Although the latter lengthens survival and reduces the incidence of metastases, it is not as efficacious as in primary sarcomas.

Prediction of the outcome of treatment of Paget's disease of bone with bisphosphonates from short-term changes in the rate of bone resorption.

Papapoulos SE, Frolich M.

Department of Endocrinology, University Hospital Leiden, The Netherlands.

J Clin Endocrinol Metab 1996 Nov;81(11):3993-7 Abstract quote\

In Paget's disease of bone, bisphosphonate therapy is usually given for 3-6 months, at which point the success of treatment is assessed by measuring serum alkaline phosphatase activity. The changes, however, in bone resorption and formation after bisphosphonate therapy are predictable, and their correct interpretation may allow a rational therapeutic approach applicable to the individual patient.

We addressed this issue in 21 patients with active Paget's disease treated with 2 different nitrogen-containing bisphosphonates for 10 days. Urine samples were collected daily before and during treatment for the measurement of the following collagen degradation products, as indexes of bone resorption; cross-linked N-telopeptide of collagen type I (NTx), free deoxypyridinoline with 2 different assays, and hydroxyproline. Independently of the structure of the bisphosphonate used, the magnitude of decrease in urinary NTx with treatment was greater than that of both deoxypyridinoline assays and practically identical to the decrease in excess of urinary hydroxyproline. The degree of suppression of NTx on the 9th and 10th days of treatment correlated with the lowest serum alkaline phosphatase activity obtained during 1 yr of follow-up. All patients in whom serum alkaline phosphatase activity normalized during follow-up showed a suppression of NTx greater than 75% of the initial values after 10 days of treatment.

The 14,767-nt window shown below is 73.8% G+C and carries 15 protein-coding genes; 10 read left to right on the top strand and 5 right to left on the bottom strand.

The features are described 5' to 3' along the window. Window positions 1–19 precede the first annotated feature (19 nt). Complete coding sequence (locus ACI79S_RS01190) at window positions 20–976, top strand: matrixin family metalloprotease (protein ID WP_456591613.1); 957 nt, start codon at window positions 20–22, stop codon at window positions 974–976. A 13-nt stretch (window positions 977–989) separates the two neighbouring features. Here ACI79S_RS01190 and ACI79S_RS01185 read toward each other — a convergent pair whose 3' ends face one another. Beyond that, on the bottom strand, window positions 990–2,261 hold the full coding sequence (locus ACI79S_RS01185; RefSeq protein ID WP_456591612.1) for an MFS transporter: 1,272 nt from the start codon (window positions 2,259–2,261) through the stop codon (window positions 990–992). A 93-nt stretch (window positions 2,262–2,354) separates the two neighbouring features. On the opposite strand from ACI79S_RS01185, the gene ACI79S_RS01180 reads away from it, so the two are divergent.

We conclude that urinary NTx is a sensitive and specific index to follow the efficacy of bisphosphonate therapy in patients with Paget's disease and that measurements of its values before and after a short period of treatment can provide a simple and convenient way to predict the final therapeutic outcome and to avoid unnecessary continuation of treatment in many patients with Paget's disease of bone.

Pagetic sarcoma of the calvarium: report of two cases.

Fransen P, Mestdagh C, Dardenne G.

Department of Neurosurgery, Clinique du Parc Leopold, Brussels, Belgium.

Acta Neurol Belg 1998 Dec;98(4):352-5 Abstract quote

Two cases of calvarium sarcoma with intracranial extension, consecutive to Paget disease of the skull are presented. The neurosurgical implications of this rare complication of a common disease are reviewed. In both cases, the symptoms of malignant degeneration were unspecific and blurred by the presence of a well-known Paget disease. Increasing headaches, focal neurological deficits and signs of intracranial hypertension were observed.

Skull X-rays and Computerised Tomography did not allow to make the difference between Pagetic bone and sarcoma. In the second case, Magnetic Resonance Imaging was the most accurate in determining the precise localisation of the tumour, and the subdural invasion. Extensive surgical resection was carried out, by craniectomy of the tumoural bone, followed by cranioplasty. Dural sinus involvement and tumour hypervascularisation caused important peroperative blood loss in both patients. In the second case, the tumour invaded the subdural space through a Pacchioni granulation.

Survival of patients with Pagetic sarcoma seems shorter when compared to post-radiation or primitive osteosarcoma, despite adjuvant therapies, probably because of late diagnosis and incomplete surgical resection. The mean reported survival rate is 6 months. Although the first patient died within 4 months, in the second case, the authors obtained a more than two year survival with aggressive surgery alone.